Fine wine investment: patterns of performance

The second half of December was notable for some interesting moves in various markets. Obviously Bitcoin bagged most of the headlines but at the more mainstream end the prices of gold and oil were marching steadily and quite rapidly up. Are these three elements, by any chance, related?

Almost certainly not, in our view. While it is reasonable to see the gold price rise as a hedge in some small way against major stock markets being at all time highs, and the oil price move as a reaction to the combination of reducing stockpiles, an accommodative Saudi Arabia, and a global economy on the march, Bitcoin has to be viewed in an entirely different way.

We simply cannot see Bitcoin at this point as an alternative investment diversification tool, even if the Founders Fund from San Francisco has just disclosed a holding. Most Venture Capital groups have been investing in blockchain technology start-ups rather than venturing into crypto-currencies themselves, and for the moment the latter remain no more than a punt, however they may be dressed up.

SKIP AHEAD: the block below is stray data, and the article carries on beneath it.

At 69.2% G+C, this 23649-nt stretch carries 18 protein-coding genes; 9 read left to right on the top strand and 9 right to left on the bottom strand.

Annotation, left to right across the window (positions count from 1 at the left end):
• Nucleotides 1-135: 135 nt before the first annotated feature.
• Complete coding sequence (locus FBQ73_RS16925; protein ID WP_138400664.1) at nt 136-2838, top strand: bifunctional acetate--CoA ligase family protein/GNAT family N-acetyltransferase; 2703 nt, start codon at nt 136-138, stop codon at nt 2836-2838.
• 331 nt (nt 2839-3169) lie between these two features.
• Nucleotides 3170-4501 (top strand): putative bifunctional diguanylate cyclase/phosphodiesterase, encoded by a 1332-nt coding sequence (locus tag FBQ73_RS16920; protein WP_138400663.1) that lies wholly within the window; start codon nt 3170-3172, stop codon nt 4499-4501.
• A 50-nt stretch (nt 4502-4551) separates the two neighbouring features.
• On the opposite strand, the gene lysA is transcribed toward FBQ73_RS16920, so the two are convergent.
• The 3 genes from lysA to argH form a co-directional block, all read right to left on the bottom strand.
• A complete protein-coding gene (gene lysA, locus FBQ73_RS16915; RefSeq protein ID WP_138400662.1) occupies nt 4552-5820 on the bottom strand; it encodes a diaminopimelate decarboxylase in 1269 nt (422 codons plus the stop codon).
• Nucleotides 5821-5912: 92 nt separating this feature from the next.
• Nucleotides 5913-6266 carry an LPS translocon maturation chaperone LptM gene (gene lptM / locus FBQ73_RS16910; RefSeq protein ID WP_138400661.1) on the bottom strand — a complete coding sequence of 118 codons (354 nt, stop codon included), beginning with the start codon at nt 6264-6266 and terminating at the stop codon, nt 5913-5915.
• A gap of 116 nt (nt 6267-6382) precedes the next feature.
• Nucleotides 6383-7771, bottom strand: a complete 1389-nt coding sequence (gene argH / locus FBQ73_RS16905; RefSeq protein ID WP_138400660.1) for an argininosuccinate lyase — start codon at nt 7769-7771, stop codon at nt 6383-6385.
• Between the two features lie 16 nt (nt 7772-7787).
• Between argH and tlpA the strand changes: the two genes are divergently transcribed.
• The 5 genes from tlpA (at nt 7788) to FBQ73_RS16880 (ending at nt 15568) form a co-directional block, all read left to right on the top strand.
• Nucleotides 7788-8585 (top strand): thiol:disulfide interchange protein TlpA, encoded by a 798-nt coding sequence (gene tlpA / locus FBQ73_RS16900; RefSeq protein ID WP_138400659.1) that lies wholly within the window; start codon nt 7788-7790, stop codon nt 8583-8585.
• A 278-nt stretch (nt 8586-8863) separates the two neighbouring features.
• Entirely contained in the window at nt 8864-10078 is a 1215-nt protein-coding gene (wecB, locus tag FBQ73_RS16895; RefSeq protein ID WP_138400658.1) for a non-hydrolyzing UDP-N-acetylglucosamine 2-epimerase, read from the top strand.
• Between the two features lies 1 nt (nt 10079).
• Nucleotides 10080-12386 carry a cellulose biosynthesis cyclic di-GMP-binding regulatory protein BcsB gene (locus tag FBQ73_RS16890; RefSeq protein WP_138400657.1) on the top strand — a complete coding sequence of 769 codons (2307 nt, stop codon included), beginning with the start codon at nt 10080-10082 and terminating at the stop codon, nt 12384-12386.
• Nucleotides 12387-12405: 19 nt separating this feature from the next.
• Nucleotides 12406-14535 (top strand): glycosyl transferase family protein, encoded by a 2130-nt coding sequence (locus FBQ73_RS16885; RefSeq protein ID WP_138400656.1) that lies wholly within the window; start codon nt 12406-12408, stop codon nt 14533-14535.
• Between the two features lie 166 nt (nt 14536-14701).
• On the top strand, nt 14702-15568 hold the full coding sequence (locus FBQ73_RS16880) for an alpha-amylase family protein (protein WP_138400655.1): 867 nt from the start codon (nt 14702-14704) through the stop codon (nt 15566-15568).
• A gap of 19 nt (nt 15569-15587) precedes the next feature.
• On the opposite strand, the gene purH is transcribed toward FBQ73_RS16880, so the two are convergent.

Leaving Bitcoin aside, then, can we derive any clues for the fine wine market from anything else happening in mainstream markets right now? At Amphora we are great believers in charts. “A picture is worth a thousand words”, and so on, and the picture below conveys a lot of information. The trick is to decipher it.

The chart rebases the prices of oil, gold, the S&P 500, and the Liv-ex 100 back to 31/07/01, which is as far back as the currently available data will take us, and the point is not to say oh jolly good look how well wine has done. What we are trying to do is make sense of the movements and see if we can learn much from the patterns of performance.

The oil price move in 2003/2004 turned out to be a harbinger for the positive outlook for fine wine, in so far as it reflected burgeoning growth in the global economy and especially China. In fairness we weren’t to know it in 2004, but the Chinese were about to fall in love with fine wine. Oil overshot, as wines of the Left Bank were to do in 2011, and corrected, only to move ahead again as traders acknowledged that Chinese economic growth was for real. The 2014 correction was a supply side issue, as we all know.

After a simultaneous correction in the fine wine market as people came to terms with the global financial crisis, wine prices moved ahead again as Hong Kong removed import duty which had been 40%, and by now China had “caught the bug”.

What is also interesting on the chart is the gold price movement. Typically investors regard gold as a hedge against rising inflation and over-inflated share prices, but gold’s outperformance against the S&P from 2005 significantly pre-dates the financial crisis. It corresponds rather more towards the escalating growth in Emerging Economies, to which we can add India, which was growing at the best part of 10% per annum at this time.